Less than I week ago, we posted a piece here at ITBB outlining why we thought Duncan Weldon's Newsnight report on immigration was blatantly biased in favour of immigration.
David Keighley, writing at Conservative Woman, also found that report to be a shocker:
The BBC’s blizzard of election-related stories that spin immigration as a topic that doesn’t matter is impossible to track. Lift almost any stone and there’s another example.
A Newsnight feature last Thursday was billed by presenter Emily Maitlis as ‘a long hard look at the subject’. The full transcript can be read here.
This, it transpired, was a special piece of BBCspeak. It meant that Newsnight – led, of course, by former Guardian executive Ian Katz- was about to deploy its own form of spin to show in yet another way that those British plebs who support tougher immigration controls are deluded bigots and xenophobes.
David make a lot of good points, but the passage that really stood out for me was this one:
Next, Weldon turned to that old BBC device, the vox pop, a range of voices from members of the public. Many years ago, when I did my basic training as a BBC reporter in what is now the Langham Hotel, I was warned that these can never be – and should never be projected as – a balanced or objective view of public opinion. They are only ever a subjective snapshot.
Weldon apparently now works according to very different rules.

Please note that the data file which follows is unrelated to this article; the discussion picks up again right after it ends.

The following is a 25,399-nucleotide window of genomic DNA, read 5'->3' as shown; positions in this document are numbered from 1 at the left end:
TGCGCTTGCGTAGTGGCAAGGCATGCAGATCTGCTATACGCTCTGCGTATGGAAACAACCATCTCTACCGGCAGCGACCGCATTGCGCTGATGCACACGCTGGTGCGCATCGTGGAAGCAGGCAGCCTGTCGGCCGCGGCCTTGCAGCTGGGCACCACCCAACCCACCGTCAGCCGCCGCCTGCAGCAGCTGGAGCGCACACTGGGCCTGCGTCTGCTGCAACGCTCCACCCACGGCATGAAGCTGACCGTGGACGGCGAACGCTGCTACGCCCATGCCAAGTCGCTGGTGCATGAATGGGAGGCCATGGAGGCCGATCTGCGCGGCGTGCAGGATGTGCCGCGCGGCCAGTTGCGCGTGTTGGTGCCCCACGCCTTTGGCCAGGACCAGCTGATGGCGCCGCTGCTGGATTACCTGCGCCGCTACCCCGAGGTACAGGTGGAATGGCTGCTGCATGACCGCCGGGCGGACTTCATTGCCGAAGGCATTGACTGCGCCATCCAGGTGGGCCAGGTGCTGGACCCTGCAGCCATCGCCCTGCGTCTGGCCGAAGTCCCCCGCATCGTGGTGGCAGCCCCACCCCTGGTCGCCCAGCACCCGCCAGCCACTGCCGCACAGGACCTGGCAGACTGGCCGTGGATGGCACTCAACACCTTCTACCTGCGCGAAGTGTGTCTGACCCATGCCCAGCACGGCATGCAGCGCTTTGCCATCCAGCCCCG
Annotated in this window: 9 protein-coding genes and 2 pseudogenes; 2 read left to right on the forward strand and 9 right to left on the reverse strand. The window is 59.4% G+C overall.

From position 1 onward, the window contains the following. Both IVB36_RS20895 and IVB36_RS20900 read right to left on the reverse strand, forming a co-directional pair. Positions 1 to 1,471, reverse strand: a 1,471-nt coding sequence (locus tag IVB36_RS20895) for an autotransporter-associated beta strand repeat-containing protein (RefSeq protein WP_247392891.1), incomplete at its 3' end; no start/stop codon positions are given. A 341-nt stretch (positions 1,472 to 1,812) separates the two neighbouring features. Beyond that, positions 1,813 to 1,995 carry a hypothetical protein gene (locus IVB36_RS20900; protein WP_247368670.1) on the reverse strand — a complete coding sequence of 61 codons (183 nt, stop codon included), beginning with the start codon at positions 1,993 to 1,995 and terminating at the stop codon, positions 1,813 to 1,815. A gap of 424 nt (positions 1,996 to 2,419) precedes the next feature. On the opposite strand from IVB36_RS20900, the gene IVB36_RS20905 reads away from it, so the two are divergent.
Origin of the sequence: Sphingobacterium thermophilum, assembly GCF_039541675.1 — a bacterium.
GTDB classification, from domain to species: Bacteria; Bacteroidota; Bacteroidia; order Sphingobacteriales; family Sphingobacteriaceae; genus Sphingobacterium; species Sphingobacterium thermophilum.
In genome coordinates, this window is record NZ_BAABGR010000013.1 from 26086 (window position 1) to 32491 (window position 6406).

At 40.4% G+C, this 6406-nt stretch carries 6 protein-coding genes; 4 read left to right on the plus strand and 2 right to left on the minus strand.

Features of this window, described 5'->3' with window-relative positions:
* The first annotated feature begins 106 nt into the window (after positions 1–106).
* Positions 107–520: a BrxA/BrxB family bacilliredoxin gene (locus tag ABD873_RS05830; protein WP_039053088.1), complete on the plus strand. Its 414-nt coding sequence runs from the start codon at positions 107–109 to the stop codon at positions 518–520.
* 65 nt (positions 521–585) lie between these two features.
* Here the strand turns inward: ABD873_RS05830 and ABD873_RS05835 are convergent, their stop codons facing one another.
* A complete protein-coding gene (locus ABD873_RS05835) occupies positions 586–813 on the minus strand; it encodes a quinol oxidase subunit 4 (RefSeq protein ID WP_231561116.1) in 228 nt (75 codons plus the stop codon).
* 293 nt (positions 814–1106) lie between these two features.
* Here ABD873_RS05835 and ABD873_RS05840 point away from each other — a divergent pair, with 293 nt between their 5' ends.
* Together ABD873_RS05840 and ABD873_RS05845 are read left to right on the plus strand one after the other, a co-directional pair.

The sequence of three voices was gathered, selected and edited by him with all the subtlety of a jackhammer to show that those with views against immigration are bigoted xenophobes for no other reason that they hate foreign languages and shops selling foreign goods. On the other hand, his pro-immigration contributor made a reasoned response, making the point that immigrants are ‘different brains from different parts of the world’, who set up new businesses and who have a wide range of skills.
Weldon then said that if this selection of ‘public opinion’ (which this most certainly was not) was ‘nuanced’, the view of business was ‘fairly’ clear’...
Following my own post last week - and making use of every character of the BBC Complaints procedure's 1,500-character limit - I dispatched the following complaint to the BBC:
I want to complain about Duncan Weldon's pro-immigration Newsnight report.
He claimed that "public opinion is nuanced". No, it's overwhelmingly against mass immigration.
He then said that the view of business is "fairly clear", featuring the CBI saying immigration is a big help and really important for us (pro-immigration).
He then said, "It's often said that immigrants are coming over here and taking our jobs, but that isn't necessarily the case" (pro-immigration) and suggested that immigrants not only take jobs Brits don't want but that, by doing so, they create jobs British people do want to take up (pro-immigration).
Then he said, "Most academic surveys have concluded that there isn't actually a link between British unemployment and immigration" (pro-immigration).
He then said on wages that things are "more nuanced" and there's "academic disagreement" but, despite that, "there's broad agreement that the impact on the average is marginal" (pro-immigration).